The Xbox One, on the other hand, is defined by bullet-points and a pornographic fixation on numbers and stats, peddled like bare flesh to the gawking teenage masses. Microsoft did a great job of keeping us aroused, sure, but with little but gurning gits in suits behind the curtain, it’s no surprise we’ve been left frustrated.
Sony, however, have obviously learned from the Xbox One’s failings, and in their stead produced one of the most interesting and uplifting E3 conferences of recent years. The PS4 is cryptic in its promise, but set in its message: this is a device defined by asynchronicity; the ability to do what you want, when you want.
Or at least so they say.
Image is half of the battle, and regardless of how the PS4 turns out, Sony’s image in the public is nothing but saintly right now. They’ve taken control of their own brand while simultaneously giving control to the consumer, and at a £349 price-point to boot.
Again, it all comes down to control, or at least the illusion of it. Sony managed to sell us the same trading and publishing model every console has adopted since the beginning of time, and make it seem new. So much ground has been lost in Xbox’s court, we’re just happy to be back in the middle – so much so that we’re even willing to let the whole Playstation Plus issue slide.
Sony has again promised us a fresh lifestyle, something tangibly needed. Support the Indies. Play blockbusters. Watch films. Hang out with friends. Familiar as it all may sound, when it’s poking out from behind the intimidating glare of the Playstation logo, it all seems necessary once more. Orwellian though it may sound, I can’t help but feel like that logo has our best interests at heart.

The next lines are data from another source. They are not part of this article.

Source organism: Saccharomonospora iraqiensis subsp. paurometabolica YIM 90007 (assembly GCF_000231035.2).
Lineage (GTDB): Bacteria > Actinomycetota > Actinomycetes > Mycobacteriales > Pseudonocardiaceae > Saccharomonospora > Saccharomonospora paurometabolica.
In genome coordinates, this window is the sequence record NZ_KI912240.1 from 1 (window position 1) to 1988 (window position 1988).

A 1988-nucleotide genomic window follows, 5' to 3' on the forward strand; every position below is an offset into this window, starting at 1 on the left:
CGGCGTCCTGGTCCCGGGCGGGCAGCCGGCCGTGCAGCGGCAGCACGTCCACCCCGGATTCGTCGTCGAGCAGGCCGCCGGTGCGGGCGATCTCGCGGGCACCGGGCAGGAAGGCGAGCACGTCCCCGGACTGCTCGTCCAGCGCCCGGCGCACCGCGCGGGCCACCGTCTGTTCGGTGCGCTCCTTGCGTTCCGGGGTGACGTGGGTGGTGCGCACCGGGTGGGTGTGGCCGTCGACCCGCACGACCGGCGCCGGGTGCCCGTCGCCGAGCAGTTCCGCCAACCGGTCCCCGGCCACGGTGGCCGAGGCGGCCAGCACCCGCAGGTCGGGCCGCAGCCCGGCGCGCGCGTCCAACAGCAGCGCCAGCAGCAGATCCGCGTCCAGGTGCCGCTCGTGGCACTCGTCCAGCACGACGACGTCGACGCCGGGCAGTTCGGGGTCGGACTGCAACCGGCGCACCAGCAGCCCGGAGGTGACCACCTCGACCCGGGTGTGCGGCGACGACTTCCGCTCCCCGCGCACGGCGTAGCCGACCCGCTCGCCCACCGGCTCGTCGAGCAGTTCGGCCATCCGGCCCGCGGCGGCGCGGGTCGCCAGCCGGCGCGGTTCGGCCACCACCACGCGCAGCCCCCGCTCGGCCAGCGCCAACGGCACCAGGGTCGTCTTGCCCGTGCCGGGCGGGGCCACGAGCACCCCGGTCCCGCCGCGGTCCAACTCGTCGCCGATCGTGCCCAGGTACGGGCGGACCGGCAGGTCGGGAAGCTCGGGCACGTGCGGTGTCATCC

As John Teti notes, Sony weren’t afraid to talk to us like human beings (you know, those strange entities with culture and feelings); to appeal to emotion and present their device as something more than a table-warmer. Mentions of Giant Enemy Crabs and their ilk reminded us that Sony isn’t divorced from our culture: that they’ve seen those Youtube videos, and maybe even laughed along with us. False or not, it gives them a warming appearance; an effect amplified by the decision to give indie developers an extended spotlight on the stage, or even the simple decision to give their machine a few angles, so that it doesn’t suffer from the Xbox One’s overwhelming lack of personality.
Mileage will vary, but I place a lot of stock on design. Holistic approaches to a device always appeal to me so much more than elevated function – which is probably why I’ve always held a soft spot for the likes of the GameCube and the Dreamcast. Yesterday, Sony appealed to that soft spot once more. We’re the ones in control, here.
I’d like to think I’ve long outgrown the console war mentality. We don’t have these consoles yet, and we won’t for a good few months – a good few months in which anything could happen – and yet after yesterday, I can’t help but jump into the flame-pit and declare a winner.
The Playstation 4 has Octodad, so it wins.